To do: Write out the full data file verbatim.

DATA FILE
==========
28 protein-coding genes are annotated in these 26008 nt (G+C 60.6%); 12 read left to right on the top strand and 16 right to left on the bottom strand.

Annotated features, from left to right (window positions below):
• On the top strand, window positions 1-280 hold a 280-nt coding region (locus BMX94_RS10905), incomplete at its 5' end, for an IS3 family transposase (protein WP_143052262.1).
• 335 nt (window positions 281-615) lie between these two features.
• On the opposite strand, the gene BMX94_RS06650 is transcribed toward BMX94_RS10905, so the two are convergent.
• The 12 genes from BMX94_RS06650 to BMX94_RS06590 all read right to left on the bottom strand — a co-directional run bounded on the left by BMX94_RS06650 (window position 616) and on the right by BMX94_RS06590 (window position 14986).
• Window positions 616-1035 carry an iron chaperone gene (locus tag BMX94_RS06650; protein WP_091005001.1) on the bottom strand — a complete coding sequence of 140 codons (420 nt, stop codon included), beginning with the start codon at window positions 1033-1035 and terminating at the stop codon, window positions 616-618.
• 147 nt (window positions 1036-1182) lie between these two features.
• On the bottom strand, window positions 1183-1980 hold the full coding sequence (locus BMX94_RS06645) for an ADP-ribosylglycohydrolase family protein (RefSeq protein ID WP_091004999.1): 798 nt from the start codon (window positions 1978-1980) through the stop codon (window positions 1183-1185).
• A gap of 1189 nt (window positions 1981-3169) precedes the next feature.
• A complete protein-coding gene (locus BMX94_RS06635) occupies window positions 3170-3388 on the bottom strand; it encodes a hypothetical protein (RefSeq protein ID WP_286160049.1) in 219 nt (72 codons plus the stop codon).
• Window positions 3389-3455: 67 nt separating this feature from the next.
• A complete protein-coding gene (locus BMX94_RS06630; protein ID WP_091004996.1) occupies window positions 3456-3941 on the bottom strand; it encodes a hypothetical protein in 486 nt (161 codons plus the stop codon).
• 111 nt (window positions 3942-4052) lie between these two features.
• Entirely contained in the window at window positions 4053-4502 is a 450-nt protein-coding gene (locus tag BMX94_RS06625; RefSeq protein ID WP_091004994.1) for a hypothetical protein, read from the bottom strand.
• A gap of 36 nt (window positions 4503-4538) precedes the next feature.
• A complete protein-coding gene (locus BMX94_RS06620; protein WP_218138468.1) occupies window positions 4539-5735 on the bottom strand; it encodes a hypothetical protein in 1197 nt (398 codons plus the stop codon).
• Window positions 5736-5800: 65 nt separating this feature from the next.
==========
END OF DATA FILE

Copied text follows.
28 protein-coding genes are annotated in these 26008 nt (G+C 60.6%); 12 read left to right on the top strand and 16 right to left on the bottom strand.

Annotated features, from left to right (window positions below):
• On the top strand, window positions 1-280 hold a 280-nt coding region (locus BMX94_RS10905), incomplete at its 5' end, for an IS3 family transposase (protein WP_143052262.1).
• 335 nt (window positions 281-615) lie between these two features.
• On the opposite strand, the gene BMX94_RS06650 is transcribed toward BMX94_RS10905, so the two are convergent.
• The 12 genes from BMX94_RS06650 to BMX94_RS06590 all read right to left on the bottom strand — a co-directional run bounded on the left by BMX94_RS06650 (window position 616) and on the right by BMX94_RS06590 (window position 14986).
• Window positions 616-1035 carry an iron chaperone gene (locus tag BMX94_RS06650; protein WP_091005001.1) on the bottom strand — a complete coding sequence of 140 codons (420 nt, stop codon included), beginning with the start codon at window positions 1033-1035 and terminating at the stop codon, window positions 616-618.
• 147 nt (window positions 1036-1182) lie between these two features.
• On the bottom strand, window positions 1183-1980 hold the full coding sequence (locus BMX94_RS06645) for an ADP-ribosylglycohydrolase family protein (RefSeq protein ID WP_091004999.1): 798 nt from the start codon (window positions 1978-1980) through the stop codon (window positions 1183-1185).
• A gap of 1189 nt (window positions 1981-3169) precedes the next feature.
• A complete protein-coding gene (locus BMX94_RS06635) occupies window positions 3170-3388 on the bottom strand; it encodes a hypothetical protein (RefSeq protein ID WP_286160049.1) in 219 nt (72 codons plus the stop codon).
• Window positions 3389-3455: 67 nt separating this feature from the next.
• A complete protein-coding gene (locus BMX94_RS06630; protein ID WP_091004996.1) occupies window positions 3456-3941 on the bottom strand; it encodes a hypothetical protein in 486 nt (161 codons plus the stop codon).
• 111 nt (window positions 3942-4052) lie between these two features.
• Entirely contained in the window at window positions 4053-4502 is a 450-nt protein-coding gene (locus tag BMX94_RS06625; RefSeq protein ID WP_091004994.1) for a hypothetical protein, read from the bottom strand.
• A gap of 36 nt (window positions 4503-4538) precedes the next feature.
• A complete protein-coding gene (locus BMX94_RS06620; protein WP_218138468.1) occupies window positions 4539-5735 on the bottom strand; it encodes a hypothetical protein in 1197 nt (398 codons plus the stop codon).
• Window positions 5736-5800: 65 nt separating this feature from the next.